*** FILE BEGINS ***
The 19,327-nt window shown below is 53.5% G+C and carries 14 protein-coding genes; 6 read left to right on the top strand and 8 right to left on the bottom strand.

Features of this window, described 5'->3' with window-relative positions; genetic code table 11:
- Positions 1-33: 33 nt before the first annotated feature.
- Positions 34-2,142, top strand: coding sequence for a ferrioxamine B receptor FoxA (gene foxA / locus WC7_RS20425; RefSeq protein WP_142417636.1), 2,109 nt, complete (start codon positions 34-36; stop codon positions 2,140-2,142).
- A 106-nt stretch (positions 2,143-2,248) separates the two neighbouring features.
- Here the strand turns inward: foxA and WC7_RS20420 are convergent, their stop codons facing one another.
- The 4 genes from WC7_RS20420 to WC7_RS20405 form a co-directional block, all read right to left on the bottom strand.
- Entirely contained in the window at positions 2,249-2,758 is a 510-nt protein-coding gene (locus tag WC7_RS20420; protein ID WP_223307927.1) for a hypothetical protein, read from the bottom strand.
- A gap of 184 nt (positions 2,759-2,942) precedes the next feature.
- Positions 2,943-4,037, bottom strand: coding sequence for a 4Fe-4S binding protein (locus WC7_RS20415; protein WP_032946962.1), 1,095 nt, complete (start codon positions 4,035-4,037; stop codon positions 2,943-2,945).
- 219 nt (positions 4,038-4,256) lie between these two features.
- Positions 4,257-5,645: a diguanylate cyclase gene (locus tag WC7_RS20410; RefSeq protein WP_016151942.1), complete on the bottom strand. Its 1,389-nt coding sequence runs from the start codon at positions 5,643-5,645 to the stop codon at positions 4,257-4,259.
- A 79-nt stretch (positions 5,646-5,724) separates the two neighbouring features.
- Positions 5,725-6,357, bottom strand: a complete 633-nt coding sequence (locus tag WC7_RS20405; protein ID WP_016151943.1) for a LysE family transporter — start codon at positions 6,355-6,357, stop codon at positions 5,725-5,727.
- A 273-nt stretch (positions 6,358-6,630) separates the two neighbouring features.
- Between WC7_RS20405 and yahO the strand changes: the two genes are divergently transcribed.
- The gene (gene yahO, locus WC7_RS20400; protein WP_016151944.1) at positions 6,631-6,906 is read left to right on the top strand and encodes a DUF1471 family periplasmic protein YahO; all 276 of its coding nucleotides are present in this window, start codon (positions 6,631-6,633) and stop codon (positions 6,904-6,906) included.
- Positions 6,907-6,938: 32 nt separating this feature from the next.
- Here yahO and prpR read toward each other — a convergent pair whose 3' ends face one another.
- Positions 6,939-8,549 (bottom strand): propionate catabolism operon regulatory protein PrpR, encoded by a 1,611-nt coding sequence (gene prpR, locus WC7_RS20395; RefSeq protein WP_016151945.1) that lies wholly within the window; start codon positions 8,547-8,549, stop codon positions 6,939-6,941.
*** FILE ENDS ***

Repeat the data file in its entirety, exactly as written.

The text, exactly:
The 19,327-nt window shown below is 53.5% G+C and carries 14 protein-coding genes; 6 read left to right on the top strand and 8 right to left on the bottom strand.

Features of this window, described 5'->3' with window-relative positions; genetic code table 11:
- Positions 1-33: 33 nt before the first annotated feature.
- Positions 34-2,142, top strand: coding sequence for a ferrioxamine B receptor FoxA (gene foxA / locus WC7_RS20425; RefSeq protein WP_142417636.1), 2,109 nt, complete (start codon positions 34-36; stop codon positions 2,140-2,142).
- A 106-nt stretch (positions 2,143-2,248) separates the two neighbouring features.
- Here the strand turns inward: foxA and WC7_RS20420 are convergent, their stop codons facing one another.
- The 4 genes from WC7_RS20420 to WC7_RS20405 form a co-directional block, all read right to left on the bottom strand.
- Entirely contained in the window at positions 2,249-2,758 is a 510-nt protein-coding gene (locus tag WC7_RS20420; protein ID WP_223307927.1) for a hypothetical protein, read from the bottom strand.
- A gap of 184 nt (positions 2,759-2,942) precedes the next feature.
- Positions 2,943-4,037, bottom strand: coding sequence for a 4Fe-4S binding protein (locus WC7_RS20415; protein WP_032946962.1), 1,095 nt, complete (start codon positions 4,035-4,037; stop codon positions 2,943-2,945).
- 219 nt (positions 4,038-4,256) lie between these two features.
- Positions 4,257-5,645: a diguanylate cyclase gene (locus tag WC7_RS20410; RefSeq protein WP_016151942.1), complete on the bottom strand. Its 1,389-nt coding sequence runs from the start codon at positions 5,643-5,645 to the stop codon at positions 4,257-4,259.
- A 79-nt stretch (positions 5,646-5,724) separates the two neighbouring features.
- Positions 5,725-6,357, bottom strand: a complete 633-nt coding sequence (locus tag WC7_RS20405; protein ID WP_016151943.1) for a LysE family transporter — start codon at positions 6,355-6,357, stop codon at positions 5,725-5,727.
- A 273-nt stretch (positions 6,358-6,630) separates the two neighbouring features.
- Between WC7_RS20405 and yahO the strand changes: the two genes are divergently transcribed.
- The gene (gene yahO, locus WC7_RS20400; protein WP_016151944.1) at positions 6,631-6,906 is read left to right on the top strand and encodes a DUF1471 family periplasmic protein YahO; all 276 of its coding nucleotides are present in this window, start codon (positions 6,631-6,633) and stop codon (positions 6,904-6,906) included.
- Positions 6,907-6,938: 32 nt separating this feature from the next.
- Here yahO and prpR read toward each other — a convergent pair whose 3' ends face one another.
- Positions 6,939-8,549 (bottom strand): propionate catabolism operon regulatory protein PrpR, encoded by a 1,611-nt coding sequence (gene prpR, locus WC7_RS20395; RefSeq protein WP_016151945.1) that lies wholly within the window; start codon positions 8,547-8,549, stop codon positions 6,939-6,941.